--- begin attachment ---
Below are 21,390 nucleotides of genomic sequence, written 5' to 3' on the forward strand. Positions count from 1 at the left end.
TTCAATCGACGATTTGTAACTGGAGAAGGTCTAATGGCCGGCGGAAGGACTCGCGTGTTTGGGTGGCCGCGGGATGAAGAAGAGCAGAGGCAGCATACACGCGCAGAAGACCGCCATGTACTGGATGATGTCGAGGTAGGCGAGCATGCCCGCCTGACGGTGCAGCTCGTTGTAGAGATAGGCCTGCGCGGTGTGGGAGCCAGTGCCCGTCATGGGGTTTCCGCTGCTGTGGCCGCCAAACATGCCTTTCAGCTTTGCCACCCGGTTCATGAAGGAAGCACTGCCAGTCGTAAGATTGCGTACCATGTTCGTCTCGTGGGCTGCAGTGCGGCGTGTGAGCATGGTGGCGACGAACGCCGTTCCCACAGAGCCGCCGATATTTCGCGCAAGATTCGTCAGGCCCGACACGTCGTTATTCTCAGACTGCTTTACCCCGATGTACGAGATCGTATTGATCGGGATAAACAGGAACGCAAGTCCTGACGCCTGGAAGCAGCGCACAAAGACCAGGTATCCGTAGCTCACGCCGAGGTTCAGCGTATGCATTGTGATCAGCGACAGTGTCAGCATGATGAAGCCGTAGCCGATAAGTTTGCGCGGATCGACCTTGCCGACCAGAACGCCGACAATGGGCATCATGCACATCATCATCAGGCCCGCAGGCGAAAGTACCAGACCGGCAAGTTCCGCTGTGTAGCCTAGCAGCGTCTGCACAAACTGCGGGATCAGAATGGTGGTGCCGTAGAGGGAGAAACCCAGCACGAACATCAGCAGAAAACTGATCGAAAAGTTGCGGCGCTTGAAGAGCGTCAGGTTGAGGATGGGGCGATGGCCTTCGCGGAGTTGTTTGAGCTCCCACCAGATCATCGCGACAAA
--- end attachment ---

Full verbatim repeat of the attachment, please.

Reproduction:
Below are 21,390 nucleotides of genomic sequence, written 5' to 3' on the forward strand. Positions count from 1 at the left end.
TTCAATCGACGATTTGTAACTGGAGAAGGTCTAATGGCCGGCGGAAGGACTCGCGTGTTTGGGTGGCCGCGGGATGAAGAAGAGCAGAGGCAGCATACACGCGCAGAAGACCGCCATGTACTGGATGATGTCGAGGTAGGCGAGCATGCCCGCCTGACGGTGCAGCTCGTTGTAGAGATAGGCCTGCGCGGTGTGGGAGCCAGTGCCCGTCATGGGGTTTCCGCTGCTGTGGCCGCCAAACATGCCTTTCAGCTTTGCCACCCGGTTCATGAAGGAAGCACTGCCAGTCGTAAGATTGCGTACCATGTTCGTCTCGTGGGCTGCAGTGCGGCGTGTGAGCATGGTGGCGACGAACGCCGTTCCCACAGAGCCGCCGATATTTCGCGCAAGATTCGTCAGGCCCGACACGTCGTTATTCTCAGACTGCTTTACCCCGATGTACGAGATCGTATTGATCGGGATAAACAGGAACGCAAGTCCTGACGCCTGGAAGCAGCGCACAAAGACCAGGTATCCGTAGCTCACGCCGAGGTTCAGCGTATGCATTGTGATCAGCGACAGTGTCAGCATGATGAAGCCGTAGCCGATAAGTTTGCGCGGATCGACCTTGCCGACCAGAACGCCGACAATGGGCATCATGCACATCATCATCAGGCCCGCAGGCGAAAGTACCAGACCGGCAAGTTCCGCTGTGTAGCCTAGCAGCGTCTGCACAAACTGCGGGATCAGAATGGTGGTGCCGTAGAGGGAGAAACCCAGCACGAACATCAGCAGAAAACTGATCGAAAAGTTGCGGCGCTTGAAGAGCGTCAGGTTGAGGATGGGGCGATGGCCTTCGCGGAGTTGTTTGAGCTCCCACCAGATCATCGCGACAAA